So How do we make room for God in our hearts in the face of these realities? in the midst of such busy lives? From our Saturday Discussion Group:

“Here I am” readiness, willingness, openness., the immediacy of God with us, here- ‘the Right Now’ , We spoke of Intentionality . We spoke of making room in the face of crisis’ and challenges.

2951 The Clerk of Waldorf-Astoria

In the city of Philadelphia there was a little third-class hotel. Into it one night there came two tired elderly people. They went up to the night clerk and the husband pleadingly said, “Mister, please don’t tell us you don’t have a room. My wife and I have been all over the city looking for a place to stay. We did not know about the big conventions that are here. The hotels at which we usually stay are all full. We’re dead tired and it’s after mid night. Please don’t tell us you don’t have a place where we can sleep.”

The clerk looked at them a long moment and then answered, “Well, I don’t have a single room except my own. I work at night and sleep in the daytime. It’s not as nice as the other rooms, but it’s clean, and I’ll be happy for you to be my guests for tonight.”

The wife said, “God bless you, young man.”

The next morning at the breakfast table, the couple sent the waiter to tell the night clerk they wanted to see him on very important business. The night clerk went in, recognized the two people, sat down at the table and said he hoped they had had a good night’s sleep. They thanked him most sincerely. Then the husband astounded the clerk with this statement, “You are too fine a hotel man to stay in a hotel like this. How would you like for me to build a big, beautiful, luxurious hotel in the city of New York and make you general manager?”

The clerk didn’t know what to say. He thought there might be something wrong with their minds. He finally stammered, “It sounds wonderful.” His guest then introduced himself. “I’m John Jacob Astor.” So, the Waldorf-Astoria Hotel was built, and the night clerk became, in the years to follow, the best-known hotel man in the world.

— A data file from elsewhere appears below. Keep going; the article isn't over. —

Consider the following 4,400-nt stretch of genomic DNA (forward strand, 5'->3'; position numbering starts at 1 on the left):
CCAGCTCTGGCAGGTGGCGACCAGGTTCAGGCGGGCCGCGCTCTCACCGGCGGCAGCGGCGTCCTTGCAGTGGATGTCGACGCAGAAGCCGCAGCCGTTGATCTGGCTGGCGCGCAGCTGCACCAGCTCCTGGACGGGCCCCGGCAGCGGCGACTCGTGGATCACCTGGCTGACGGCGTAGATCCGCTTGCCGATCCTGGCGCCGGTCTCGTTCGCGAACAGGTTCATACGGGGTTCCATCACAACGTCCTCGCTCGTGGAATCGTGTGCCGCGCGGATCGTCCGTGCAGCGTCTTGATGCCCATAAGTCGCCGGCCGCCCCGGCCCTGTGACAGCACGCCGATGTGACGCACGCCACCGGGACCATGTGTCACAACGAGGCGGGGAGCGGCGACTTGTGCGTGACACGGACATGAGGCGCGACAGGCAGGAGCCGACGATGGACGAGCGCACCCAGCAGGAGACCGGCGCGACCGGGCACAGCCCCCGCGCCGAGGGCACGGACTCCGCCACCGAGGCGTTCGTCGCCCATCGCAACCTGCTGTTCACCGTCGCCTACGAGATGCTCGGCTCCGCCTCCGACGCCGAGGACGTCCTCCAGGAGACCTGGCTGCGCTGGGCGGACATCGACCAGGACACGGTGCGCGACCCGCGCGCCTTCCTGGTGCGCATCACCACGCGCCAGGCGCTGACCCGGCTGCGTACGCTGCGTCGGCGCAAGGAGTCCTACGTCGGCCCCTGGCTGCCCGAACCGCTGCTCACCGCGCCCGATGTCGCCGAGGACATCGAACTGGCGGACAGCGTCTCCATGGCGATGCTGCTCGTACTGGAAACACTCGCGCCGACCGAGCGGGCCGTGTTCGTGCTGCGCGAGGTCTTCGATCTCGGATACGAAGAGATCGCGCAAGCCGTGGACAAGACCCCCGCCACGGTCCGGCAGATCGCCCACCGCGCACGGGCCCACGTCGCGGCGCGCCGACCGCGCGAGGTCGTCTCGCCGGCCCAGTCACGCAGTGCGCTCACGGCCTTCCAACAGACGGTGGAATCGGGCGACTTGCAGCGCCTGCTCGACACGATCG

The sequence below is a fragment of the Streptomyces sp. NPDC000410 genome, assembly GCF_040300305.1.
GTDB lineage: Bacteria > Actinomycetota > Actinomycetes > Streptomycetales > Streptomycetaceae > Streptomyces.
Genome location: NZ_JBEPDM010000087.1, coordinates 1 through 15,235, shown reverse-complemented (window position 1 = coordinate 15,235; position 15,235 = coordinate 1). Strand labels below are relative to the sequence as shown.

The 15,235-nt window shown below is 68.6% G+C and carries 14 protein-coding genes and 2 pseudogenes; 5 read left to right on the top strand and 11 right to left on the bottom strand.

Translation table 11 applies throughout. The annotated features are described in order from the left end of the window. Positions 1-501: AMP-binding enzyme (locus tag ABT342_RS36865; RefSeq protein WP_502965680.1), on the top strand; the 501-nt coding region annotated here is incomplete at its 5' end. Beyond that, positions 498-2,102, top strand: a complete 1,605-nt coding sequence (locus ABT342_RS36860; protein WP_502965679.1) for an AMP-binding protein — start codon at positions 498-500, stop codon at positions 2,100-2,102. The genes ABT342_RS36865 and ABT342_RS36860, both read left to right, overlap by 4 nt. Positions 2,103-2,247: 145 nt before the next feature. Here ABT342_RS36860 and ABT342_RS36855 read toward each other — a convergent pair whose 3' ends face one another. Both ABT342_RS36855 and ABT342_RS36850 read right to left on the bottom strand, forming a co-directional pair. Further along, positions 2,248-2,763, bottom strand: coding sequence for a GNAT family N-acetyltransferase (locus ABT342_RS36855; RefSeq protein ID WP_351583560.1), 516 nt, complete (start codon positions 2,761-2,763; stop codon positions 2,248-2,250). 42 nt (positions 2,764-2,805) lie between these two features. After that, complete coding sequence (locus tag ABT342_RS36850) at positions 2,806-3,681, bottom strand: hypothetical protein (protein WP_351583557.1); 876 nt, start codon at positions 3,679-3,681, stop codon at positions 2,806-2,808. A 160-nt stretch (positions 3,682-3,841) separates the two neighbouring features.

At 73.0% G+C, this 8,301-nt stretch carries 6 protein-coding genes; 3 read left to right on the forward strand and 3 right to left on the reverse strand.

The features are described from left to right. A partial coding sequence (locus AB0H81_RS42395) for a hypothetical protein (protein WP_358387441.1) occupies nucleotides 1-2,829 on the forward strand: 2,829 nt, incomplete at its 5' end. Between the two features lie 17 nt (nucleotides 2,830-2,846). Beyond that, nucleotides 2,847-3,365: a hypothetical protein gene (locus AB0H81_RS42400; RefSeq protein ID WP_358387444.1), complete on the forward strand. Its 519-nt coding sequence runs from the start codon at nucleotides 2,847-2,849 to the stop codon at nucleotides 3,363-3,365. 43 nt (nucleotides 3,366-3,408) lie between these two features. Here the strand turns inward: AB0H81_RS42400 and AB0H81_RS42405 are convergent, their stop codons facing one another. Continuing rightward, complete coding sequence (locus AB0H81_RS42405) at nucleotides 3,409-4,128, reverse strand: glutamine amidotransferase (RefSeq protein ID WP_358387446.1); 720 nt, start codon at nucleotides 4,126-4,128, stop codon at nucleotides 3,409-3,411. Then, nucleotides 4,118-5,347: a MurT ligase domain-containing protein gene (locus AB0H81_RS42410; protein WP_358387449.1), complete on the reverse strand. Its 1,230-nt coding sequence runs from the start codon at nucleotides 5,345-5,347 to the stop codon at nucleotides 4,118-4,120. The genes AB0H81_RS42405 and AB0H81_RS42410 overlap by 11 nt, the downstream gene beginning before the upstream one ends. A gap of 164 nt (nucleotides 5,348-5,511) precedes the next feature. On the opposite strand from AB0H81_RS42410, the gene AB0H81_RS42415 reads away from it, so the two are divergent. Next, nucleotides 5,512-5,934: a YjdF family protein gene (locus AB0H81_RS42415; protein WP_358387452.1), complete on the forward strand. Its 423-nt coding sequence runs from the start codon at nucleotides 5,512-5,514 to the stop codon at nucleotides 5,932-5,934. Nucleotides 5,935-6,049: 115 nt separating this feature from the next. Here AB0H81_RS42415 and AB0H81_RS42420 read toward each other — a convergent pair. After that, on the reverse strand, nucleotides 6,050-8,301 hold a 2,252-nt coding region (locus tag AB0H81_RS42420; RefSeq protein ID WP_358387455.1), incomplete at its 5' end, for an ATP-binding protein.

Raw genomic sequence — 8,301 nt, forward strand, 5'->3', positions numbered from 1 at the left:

In 1976, the 47-story Waldorf-Astoria in New York City served three-quarters of a million guests in its 1,900 rooms.[4]


The Christmas Pageant. Harbor Church is having a pageant again this year.

Christmas eve will be the night of the annual Christmas pageant in churches all over. I read about one of them.

The night of the pageant the church was packed, as usual. The set was in place, and in fact, it was an entire wall with scenes of Bethlehem painted on it, including the door of the inn where Harold would greet and then turn away the young Jewish travelers. The director wanted all the children had a part; they gave a one-liner to a seven year old named Harold. “no room at the inn”.

Backstage, the angels were playing frisbee with their halos, the shepherds were waiting 'till the last minute to put on their annually laundered bathrobes, and Harold was being personally coached by the nervous directors. "Now remember, Harold, when Joseph says, 'Do you have a room for the night?' you say ... you say ..." Hesitantly, Harold said, "I'm sorry. We have no room." The directors looked at each other sort of hopefully. They'd done all they could.

Well, the Christmas story unfolded according to plan - angels singing, Joseph's dream, you know, the trip to Bethlehem. Finally, Joseph and Mary arrived at the door of the Bethlehem Inn, looking appropriately tired, discussing whether the baby might come tonight. Joseph knocked on the inn door. Backstage, the directors were just out of sight, coaching Harold to open the door now. And wouldn't you know it - the door was stuck! The whole set shook; Harold tried to get that door open. When he finally did, Joseph asked his question on cue: "Do you have a room for the night?"